By Paul Smalley (guest blogger)
People sometimes ask, “When Jesus was tempted, was it possible for him to sin?” All Christians believe that Christ was tempted, and that he did not sin. But could he have sinned? This can be a vexing question.
Some truths are clear in Scripture. God cannot be tempted to sin. James 1:13 says, “Let no man say when he is tempted, I am tempted of God: for God cannot be tempted with evil, neither tempteth he any man.” God cannot sin. First John 1:5 says, “This then is the message which we have heard of him, and declare unto you, that God is light, and in him is no darkness at all.” He does not change (Mal. 3:6).
Men can be tempted to sin, and are capable of sin (Gen. 3:1-6). God the Son became a man, and was tempted to sin. Hebrews 2:17-18 says, “Wherefore in all things it behoved him to be made like unto his brethren, that he might be a merciful and faithful high priest in things pertaining to God, to make reconciliation for the sins of the people. For in that he himself hath suffered being tempted, he is able to succour them that are tempted.”
Christ is God and man (John 1:1, 14). I believe that we can therefore say that in his divine nature it was impossible for him to sin, but in his human nature it was possible for him to sin. I am not speaking here of possibilities with respect to God’s decree, but with respect to the inherent characteristics of his humanity.
Where does that leave us on the question of his impeccability? I would make the following tentative conclusions.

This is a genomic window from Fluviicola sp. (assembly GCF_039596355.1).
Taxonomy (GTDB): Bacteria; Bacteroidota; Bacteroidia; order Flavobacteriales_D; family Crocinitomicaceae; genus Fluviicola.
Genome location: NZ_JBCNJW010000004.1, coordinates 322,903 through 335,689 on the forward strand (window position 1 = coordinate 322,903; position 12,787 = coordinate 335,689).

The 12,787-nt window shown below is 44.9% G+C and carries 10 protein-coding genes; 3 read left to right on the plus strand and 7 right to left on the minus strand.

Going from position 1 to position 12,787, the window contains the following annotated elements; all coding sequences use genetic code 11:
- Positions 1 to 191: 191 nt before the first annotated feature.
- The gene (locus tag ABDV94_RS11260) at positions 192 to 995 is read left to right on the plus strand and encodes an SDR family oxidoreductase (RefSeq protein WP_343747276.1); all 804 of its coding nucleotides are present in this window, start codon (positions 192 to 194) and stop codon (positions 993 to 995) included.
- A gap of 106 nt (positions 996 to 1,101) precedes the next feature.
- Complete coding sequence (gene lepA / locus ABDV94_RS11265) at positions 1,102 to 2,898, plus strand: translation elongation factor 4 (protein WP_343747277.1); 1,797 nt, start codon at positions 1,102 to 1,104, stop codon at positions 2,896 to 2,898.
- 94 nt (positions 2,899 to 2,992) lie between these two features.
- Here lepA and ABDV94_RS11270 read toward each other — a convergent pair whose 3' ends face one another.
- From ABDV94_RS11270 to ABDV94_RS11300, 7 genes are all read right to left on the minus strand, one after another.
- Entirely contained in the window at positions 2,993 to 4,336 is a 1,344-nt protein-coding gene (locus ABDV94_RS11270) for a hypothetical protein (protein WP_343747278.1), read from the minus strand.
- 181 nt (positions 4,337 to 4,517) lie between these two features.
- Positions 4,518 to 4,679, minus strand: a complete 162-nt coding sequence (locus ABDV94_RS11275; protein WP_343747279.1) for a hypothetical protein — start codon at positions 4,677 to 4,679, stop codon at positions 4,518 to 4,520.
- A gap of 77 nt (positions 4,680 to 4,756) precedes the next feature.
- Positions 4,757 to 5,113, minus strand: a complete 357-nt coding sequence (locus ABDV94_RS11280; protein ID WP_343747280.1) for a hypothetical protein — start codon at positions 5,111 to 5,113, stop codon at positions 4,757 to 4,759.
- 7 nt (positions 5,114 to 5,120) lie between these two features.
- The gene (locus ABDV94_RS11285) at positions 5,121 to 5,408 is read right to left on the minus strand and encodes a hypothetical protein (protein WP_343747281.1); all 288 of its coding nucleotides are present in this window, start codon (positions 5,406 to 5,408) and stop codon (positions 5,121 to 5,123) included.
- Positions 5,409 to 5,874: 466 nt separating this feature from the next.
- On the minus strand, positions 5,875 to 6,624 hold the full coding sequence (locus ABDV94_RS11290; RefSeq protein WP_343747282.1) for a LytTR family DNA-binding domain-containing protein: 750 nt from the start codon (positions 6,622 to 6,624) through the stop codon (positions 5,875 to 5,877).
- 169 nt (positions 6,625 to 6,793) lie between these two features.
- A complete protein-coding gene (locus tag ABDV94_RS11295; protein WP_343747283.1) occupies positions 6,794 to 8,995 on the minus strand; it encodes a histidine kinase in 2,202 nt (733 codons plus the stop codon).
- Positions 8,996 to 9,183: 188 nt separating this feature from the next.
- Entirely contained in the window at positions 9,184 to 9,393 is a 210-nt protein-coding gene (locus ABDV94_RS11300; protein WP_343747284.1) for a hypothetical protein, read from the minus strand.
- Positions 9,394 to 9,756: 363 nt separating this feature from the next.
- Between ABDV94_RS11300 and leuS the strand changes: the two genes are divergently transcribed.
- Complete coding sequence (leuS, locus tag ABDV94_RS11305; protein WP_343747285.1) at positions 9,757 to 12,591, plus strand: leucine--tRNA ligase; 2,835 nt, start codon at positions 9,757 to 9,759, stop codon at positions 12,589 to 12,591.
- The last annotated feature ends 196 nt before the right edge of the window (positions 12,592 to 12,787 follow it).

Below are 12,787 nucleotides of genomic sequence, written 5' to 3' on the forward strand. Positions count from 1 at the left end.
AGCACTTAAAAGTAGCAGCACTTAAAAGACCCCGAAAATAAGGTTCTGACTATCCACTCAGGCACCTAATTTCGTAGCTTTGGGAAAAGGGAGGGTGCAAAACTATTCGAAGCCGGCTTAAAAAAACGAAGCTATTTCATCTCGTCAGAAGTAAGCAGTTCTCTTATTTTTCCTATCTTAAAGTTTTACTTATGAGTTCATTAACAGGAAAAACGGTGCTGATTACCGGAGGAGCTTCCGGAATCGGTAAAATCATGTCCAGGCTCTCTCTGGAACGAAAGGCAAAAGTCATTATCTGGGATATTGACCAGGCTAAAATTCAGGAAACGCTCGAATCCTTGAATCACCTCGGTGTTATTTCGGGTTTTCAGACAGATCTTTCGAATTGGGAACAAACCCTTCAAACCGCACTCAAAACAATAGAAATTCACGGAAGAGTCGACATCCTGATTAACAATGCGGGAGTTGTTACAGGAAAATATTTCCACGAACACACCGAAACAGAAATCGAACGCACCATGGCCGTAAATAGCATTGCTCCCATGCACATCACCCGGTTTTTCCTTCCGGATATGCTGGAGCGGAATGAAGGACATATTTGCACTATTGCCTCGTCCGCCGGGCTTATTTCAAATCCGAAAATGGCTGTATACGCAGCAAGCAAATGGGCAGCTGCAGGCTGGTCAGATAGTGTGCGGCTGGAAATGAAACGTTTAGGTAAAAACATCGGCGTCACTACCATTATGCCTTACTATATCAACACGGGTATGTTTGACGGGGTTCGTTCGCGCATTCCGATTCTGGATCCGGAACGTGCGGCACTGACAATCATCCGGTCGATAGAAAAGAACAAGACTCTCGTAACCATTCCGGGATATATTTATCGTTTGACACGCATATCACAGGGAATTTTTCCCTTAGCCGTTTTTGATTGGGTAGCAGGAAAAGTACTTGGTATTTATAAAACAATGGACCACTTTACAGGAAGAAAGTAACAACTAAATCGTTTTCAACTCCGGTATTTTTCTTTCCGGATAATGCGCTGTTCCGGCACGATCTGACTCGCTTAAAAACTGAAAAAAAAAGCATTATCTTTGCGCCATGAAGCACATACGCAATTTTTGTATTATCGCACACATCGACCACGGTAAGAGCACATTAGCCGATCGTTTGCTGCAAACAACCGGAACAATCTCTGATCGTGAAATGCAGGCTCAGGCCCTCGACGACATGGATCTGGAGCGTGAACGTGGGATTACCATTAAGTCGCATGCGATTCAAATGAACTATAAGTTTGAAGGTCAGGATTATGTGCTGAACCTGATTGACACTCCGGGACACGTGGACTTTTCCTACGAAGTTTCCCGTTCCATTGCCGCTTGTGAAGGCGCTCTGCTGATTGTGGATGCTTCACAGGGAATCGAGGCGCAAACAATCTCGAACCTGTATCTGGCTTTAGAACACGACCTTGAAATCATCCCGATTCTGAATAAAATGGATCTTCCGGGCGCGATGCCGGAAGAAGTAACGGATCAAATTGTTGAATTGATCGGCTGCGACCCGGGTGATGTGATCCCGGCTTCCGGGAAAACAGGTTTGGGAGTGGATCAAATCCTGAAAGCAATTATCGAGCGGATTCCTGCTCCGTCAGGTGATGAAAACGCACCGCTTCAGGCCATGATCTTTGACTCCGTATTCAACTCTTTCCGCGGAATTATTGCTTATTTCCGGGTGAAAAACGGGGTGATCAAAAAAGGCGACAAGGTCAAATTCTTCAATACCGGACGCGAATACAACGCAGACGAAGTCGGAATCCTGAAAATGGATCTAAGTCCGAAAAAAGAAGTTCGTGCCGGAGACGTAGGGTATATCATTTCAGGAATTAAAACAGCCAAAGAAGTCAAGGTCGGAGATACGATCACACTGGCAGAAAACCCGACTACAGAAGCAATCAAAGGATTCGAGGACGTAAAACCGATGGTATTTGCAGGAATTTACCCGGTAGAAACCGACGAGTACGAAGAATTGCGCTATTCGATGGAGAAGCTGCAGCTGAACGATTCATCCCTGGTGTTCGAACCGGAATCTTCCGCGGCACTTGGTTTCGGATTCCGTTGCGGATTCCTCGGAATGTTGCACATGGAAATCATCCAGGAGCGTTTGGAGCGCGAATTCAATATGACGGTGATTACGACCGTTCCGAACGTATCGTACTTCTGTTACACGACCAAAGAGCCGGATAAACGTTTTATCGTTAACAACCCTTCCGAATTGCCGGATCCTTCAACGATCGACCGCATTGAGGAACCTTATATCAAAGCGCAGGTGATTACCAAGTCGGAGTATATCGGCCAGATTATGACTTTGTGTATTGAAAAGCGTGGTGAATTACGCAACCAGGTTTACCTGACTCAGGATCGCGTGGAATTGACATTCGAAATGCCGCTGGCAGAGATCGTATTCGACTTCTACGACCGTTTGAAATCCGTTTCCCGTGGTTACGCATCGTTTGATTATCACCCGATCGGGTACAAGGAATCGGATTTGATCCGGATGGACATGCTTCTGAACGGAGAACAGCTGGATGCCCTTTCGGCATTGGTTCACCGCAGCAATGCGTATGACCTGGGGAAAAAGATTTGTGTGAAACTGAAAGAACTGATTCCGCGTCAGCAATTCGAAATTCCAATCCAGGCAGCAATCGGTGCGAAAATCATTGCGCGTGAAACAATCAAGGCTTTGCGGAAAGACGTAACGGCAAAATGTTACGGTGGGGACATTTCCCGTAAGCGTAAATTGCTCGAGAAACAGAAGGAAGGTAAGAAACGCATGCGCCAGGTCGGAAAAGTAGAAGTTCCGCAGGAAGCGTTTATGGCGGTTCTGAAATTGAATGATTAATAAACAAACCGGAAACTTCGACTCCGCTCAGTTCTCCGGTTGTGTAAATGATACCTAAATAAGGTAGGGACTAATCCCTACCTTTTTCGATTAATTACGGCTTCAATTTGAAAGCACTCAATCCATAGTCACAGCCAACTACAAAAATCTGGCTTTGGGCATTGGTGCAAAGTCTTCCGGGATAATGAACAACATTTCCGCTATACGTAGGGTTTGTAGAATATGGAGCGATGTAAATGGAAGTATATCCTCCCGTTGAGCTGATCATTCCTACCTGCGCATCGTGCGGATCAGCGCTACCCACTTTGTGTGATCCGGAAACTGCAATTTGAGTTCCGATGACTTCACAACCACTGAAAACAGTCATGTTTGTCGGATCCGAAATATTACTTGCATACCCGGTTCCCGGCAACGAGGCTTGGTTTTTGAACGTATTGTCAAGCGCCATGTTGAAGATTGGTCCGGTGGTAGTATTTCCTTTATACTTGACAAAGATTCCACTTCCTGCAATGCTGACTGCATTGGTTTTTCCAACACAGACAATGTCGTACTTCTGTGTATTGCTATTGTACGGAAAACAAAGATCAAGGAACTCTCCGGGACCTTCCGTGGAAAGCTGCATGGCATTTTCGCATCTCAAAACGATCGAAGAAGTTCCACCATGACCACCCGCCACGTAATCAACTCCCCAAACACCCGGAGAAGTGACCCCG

First, Christ was not capable of sinning, because he is God. If his human nature sinned, it would act independently from his divine nature, and become alienated from his divine nature, and this is impossible because the two natures are united as one person. How could he be alienated from himself? The unity of the two natures in one person makes Christ impeccable. I believe this statement guards us against the danger of Nestorianism.
Second, Christ did experience temptation in his human nature as a man capable of sin. In other words, since his human nature was subject to temptation and capable of sin (though he never sinned), his experience of temptation was not essentially different than that of other men. He did not “automatically” reject temptation, but suffered and fought against it by the power of the Spirit. This, I believe, guards us against the danger of Docetism. It also offers us a Christ who is fully sympathetic to our temptations.
Paul Smalley is a member of Grace Immanuel Reformed Baptist Church. He served as a pastor for twelve years, and presently works as a teaching assistant to Dr. Joel Beeke at Puritan Reformed Theological Seminary, with whom he has written two books, Feasting with Christ and Prepared by Grace, for Grace.